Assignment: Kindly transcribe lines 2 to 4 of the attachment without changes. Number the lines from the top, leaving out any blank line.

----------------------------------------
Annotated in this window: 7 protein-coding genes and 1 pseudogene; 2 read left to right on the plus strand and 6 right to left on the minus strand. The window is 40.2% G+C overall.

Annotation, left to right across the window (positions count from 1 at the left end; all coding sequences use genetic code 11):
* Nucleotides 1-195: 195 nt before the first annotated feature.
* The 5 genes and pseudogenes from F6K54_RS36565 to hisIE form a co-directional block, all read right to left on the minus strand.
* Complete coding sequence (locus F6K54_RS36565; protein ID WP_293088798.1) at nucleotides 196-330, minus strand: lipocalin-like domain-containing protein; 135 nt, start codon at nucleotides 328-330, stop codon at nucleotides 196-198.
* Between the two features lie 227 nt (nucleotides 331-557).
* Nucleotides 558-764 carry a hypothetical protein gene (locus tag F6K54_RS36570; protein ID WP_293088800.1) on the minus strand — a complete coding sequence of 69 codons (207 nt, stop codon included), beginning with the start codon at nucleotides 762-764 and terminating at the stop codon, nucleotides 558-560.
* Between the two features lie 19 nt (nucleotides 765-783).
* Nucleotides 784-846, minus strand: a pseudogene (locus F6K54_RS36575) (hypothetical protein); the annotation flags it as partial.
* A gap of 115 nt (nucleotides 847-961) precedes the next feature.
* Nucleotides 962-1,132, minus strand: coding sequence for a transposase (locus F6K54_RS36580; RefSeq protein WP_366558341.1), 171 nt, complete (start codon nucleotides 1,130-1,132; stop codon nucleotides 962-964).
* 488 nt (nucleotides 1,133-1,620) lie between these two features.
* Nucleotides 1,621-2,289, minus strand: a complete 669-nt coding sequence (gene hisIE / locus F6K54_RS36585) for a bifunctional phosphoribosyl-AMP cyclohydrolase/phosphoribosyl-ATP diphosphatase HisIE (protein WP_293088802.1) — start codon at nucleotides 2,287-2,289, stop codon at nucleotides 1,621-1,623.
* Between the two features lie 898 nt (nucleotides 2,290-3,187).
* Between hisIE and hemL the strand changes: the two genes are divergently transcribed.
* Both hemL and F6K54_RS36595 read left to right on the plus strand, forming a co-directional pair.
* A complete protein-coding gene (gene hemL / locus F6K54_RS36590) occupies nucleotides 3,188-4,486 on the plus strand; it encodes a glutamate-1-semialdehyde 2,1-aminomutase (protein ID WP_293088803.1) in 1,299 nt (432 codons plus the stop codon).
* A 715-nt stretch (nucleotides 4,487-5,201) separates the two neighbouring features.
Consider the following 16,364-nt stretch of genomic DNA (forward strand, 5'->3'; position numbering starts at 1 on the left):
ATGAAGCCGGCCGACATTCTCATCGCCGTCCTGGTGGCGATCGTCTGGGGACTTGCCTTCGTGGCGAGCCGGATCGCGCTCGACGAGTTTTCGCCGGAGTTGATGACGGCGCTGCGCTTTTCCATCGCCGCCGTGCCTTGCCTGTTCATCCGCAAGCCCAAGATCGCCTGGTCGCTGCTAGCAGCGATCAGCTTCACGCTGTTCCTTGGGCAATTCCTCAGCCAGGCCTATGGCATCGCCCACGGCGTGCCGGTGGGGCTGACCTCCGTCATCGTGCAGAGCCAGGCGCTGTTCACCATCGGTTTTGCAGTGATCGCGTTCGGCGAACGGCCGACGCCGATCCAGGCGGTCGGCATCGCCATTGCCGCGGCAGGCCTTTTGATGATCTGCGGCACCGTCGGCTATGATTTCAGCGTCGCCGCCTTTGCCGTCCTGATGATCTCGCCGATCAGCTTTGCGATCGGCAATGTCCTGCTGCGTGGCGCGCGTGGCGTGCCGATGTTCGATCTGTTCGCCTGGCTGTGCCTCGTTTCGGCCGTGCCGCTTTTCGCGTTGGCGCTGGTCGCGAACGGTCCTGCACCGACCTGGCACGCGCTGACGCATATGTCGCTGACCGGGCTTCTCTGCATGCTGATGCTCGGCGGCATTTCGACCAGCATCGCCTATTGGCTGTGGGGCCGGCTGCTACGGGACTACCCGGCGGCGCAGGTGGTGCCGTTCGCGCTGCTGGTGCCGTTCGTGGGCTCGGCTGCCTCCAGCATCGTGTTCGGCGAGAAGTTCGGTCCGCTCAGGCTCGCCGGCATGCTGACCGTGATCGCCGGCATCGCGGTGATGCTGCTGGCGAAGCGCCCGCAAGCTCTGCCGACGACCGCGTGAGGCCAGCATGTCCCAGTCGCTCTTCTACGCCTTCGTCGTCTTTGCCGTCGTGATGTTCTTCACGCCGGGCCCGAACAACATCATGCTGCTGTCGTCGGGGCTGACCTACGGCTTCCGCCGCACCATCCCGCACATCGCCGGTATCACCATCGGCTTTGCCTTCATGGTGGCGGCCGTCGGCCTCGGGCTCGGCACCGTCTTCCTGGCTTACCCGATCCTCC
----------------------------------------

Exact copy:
Annotation, left to right across the window (positions count from 1 at the left end; all coding sequences use genetic code 11):
* Nucleotides 1-195: 195 nt before the first annotated feature.
* The 5 genes and pseudogenes from F6K54_RS36565 to hisIE form a co-directional block, all read right to left on the minus strand.